#6 grayscale

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Posted 02 July 2013 - 20:29


As you can see it's virtually identical to the desktop in Windows 8, only with the addition of the Start Button. The functionality is no different, so I really don't get what all the fuss is about.

 

I agree. The changes were little in terms of the functionality of the desktop but some may be swayed with:
- Search: It no longer takes up the whole screen so if some can get used to the shortcut/s (Win+S, or the old Files, Settings, Everything) and more of a keyboard user, maybe they will be able to appreciate it. Also, search already includes na "Everything" setting, just like in Windows 7.

 

- Boot to Desktop. I personally don't get the point of this unless you're already using a Start Screen replacement but maybe can convince some.

- Start Button. The return of the start button mean that mouse users who are used to placing their taskbar on other locations no longer have to get used to the single location of the Start tooltip. I noticed, though that you can still click Start from the lower left even if you already placed the taskbar somewhere else.

 

- All Apps. i don't know but for some people who don't really have the time to set up their Start Screen, it maybe easier for them to just dig through the All Apps and the addition of new sorting options and the ability to go straight there may sway them.

I don't really think that there are major changes in the Desktop. While this may convince those who already has spent time in using Win8 but just can't stand some of the changes, these will not convince those who has "OWGAHD METRO" mentality all over them.

 

 

On another note, are they moving away from context-sensitive search? I hope they don't. I think it's a good idea but needs better implementation.



#7 OP theyarecomingforyou

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Posted 03 July 2013 - 03:27

- Boot to Desktop. I personally don't get the point of this unless you're already using a Start Screen replacement but maybe can convince some.

I much prefer booting to the desktop, as the first thing I always did with Windows 8 was launch the desktop. It's a relatively trivial change but it will be appreciated by a lot of users.

 

- Start Button. The return of the start button mean that mouse users who are used to placing their taskbar on other locations no longer have to get used to the single location of the Start tooltip. I noticed, though that you can still click Start from the lower left even if you already placed the taskbar somewhere else.

Ha, that's an interesting find! I suppose in that respect the addition of the Start Button will help those who prefer to have their taskbar in a different location.

 

- All Apps. i don't know but for some people who don't really have the time to set up their Start Screen, it maybe easier for them to just dig through the All Apps and the addition of new sorting options and the ability to go straight there may sway them.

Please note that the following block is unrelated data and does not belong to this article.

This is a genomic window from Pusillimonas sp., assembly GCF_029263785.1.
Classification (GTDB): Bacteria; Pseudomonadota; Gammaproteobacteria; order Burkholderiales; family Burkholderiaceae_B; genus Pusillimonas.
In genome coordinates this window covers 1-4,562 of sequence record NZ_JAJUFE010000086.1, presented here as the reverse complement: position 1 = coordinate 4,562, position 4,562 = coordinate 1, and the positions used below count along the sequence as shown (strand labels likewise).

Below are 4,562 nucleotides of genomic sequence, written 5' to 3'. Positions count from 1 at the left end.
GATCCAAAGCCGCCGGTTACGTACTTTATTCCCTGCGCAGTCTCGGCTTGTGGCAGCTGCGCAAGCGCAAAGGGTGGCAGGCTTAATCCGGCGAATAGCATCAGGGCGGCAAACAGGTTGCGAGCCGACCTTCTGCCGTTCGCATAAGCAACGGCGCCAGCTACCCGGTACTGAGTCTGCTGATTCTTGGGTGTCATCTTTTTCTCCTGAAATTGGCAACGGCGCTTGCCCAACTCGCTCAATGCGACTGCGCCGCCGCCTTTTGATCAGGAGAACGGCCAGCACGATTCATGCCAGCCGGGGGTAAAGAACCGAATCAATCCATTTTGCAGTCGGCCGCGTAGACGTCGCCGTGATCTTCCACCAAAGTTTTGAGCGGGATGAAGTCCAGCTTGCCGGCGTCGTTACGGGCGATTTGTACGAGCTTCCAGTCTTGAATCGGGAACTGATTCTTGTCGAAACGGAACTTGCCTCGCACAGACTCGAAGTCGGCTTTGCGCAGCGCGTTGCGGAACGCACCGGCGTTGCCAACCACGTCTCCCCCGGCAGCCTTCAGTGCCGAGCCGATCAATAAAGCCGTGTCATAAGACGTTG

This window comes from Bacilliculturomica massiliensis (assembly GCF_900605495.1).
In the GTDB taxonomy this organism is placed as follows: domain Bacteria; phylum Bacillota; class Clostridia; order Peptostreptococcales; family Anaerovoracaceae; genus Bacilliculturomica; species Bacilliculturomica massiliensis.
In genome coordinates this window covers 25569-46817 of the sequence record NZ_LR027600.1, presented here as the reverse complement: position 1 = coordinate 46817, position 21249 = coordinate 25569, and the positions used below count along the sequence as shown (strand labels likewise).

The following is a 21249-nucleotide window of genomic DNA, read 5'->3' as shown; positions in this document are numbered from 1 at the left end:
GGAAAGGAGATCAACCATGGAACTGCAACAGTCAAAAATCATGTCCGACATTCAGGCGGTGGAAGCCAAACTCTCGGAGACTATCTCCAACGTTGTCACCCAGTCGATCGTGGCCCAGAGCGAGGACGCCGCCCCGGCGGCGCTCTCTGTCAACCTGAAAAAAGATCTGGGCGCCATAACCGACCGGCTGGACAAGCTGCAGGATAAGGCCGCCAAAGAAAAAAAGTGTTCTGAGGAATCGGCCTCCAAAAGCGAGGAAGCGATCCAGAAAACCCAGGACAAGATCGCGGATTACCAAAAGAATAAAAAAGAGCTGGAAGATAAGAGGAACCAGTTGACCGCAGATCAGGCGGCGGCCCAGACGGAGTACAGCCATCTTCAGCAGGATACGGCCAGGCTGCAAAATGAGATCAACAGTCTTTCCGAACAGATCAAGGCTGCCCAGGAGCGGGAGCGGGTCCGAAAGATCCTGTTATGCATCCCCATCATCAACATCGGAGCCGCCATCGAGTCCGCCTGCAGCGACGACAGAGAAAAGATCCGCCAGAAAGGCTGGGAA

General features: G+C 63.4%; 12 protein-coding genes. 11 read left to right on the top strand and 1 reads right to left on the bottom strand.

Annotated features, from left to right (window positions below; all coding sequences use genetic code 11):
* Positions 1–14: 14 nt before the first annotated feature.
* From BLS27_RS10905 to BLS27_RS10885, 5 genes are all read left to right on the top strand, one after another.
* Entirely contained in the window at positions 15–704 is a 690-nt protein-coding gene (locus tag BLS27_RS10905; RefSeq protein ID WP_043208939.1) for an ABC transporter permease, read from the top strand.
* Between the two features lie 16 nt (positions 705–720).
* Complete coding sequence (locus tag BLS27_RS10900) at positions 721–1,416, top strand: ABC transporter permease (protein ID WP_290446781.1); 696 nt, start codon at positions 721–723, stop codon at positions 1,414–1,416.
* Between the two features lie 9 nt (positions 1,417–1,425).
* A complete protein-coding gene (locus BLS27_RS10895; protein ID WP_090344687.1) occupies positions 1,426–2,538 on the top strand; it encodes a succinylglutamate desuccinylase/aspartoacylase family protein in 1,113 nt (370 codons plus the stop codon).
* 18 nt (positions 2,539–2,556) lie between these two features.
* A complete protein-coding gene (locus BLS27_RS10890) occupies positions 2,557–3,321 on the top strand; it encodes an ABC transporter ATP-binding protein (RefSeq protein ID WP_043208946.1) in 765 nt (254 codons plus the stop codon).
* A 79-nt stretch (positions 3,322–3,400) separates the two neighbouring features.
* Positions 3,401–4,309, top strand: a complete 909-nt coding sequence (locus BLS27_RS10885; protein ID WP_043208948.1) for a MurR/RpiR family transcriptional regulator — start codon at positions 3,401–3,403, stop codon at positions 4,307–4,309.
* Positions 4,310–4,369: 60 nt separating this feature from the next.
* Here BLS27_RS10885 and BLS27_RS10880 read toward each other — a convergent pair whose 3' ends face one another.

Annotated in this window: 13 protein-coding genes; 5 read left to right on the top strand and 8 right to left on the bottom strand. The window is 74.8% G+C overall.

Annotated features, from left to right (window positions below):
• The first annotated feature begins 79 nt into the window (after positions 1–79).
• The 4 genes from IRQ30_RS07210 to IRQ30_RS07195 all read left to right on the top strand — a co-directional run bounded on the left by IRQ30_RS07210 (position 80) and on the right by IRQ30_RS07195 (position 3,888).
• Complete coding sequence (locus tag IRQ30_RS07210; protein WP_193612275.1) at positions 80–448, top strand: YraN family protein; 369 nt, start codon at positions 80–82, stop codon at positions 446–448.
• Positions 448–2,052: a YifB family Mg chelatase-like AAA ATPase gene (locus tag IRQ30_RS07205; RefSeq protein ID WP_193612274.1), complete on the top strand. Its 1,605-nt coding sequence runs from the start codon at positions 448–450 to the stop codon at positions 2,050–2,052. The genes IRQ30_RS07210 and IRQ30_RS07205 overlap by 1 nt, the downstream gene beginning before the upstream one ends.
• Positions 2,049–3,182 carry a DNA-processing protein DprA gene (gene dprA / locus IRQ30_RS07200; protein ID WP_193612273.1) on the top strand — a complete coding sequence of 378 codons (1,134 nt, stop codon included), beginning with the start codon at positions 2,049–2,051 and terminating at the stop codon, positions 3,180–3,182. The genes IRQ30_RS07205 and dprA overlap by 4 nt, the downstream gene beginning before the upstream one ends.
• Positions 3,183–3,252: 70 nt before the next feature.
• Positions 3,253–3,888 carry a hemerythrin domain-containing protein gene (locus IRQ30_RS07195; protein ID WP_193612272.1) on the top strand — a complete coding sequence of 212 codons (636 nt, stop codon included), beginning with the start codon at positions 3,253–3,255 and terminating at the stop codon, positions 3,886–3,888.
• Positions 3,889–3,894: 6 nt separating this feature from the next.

I find the All Apps screen to be usable for launching apps that you rarely use but not much beyond that. In fact I've had to use it a lot more with Windows 8.1 as newly installed apps are no longer automatically added to the Start Screen - that's great for the average user who doesn't have the time or inclination to properly organise their Start Screen (every time I see my Dad's Windows 8 computer I'm astonished by the amount of clutter he has) but less so for people like me who do. I find it easier to remove the apps I don't want than use the All Apps screen to find the apps I do want.



#8 daniel_rh

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  • OS: Windows 8.1
  • Phone: Samsung Galaxy SIV i9500

Posted 03 July 2013 - 03:51

I loved Windows 8.1 but I had to roll back to Windows 8 because I didn't find the way to make Bluetooth work after the update.

 

Installed on an Acer Aspire S7, Atheros Bluetooth



#9 siah1214

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Posted 03 July 2013 - 03:54

I'll join the fun here with a few things I've fallen in love with.

 

First off, multi monitor support is a godsend.  I have 4 monitors at work, and Windows 8 was a pain in the ass, since I'd accidentally move around my snapped view onenote onto other screens, and stuff like that.  Being able to put metro apps on ALL the monitors is great, I have 3 or 4 snapped view apps running at any given time, a work order IE window taking up 50% of my biggest monitor, and outlook taking up the other 50%, and of course one monitor that's reserved for whatever I'm currently working on. 

 

Also, being able to open multiple IE11 "Windows" is great. Pulling up 2 web pages at once on my RT is a revelation for a tablet.  Definitely greatly increased the value of the RT right there (as did the inclusion of Outlook)

 

IE11 kicks IE10's ass, and I liked IE10.  The new tab/favorites bar is a great addition, and the customization options for the pinned tiles is a plus as well.

 

Resizing tiles really makes my start screen more personal, and the fact that it syncs between my desktop and my RT is cool. It also doesn't sync stuff that's not on the RT (so I'm not getting erroneous desktop tiles).

 

I need to write something on the Bing apps because they don't get nearly enough credit.   New bing apps are very high quality, the recipes app is very cool. Looking forward to more like this. 

Built in search is good but flaky, I've had it stop working on 2 occasions, both occasions requiring me to restore my computer. Very frustrating there.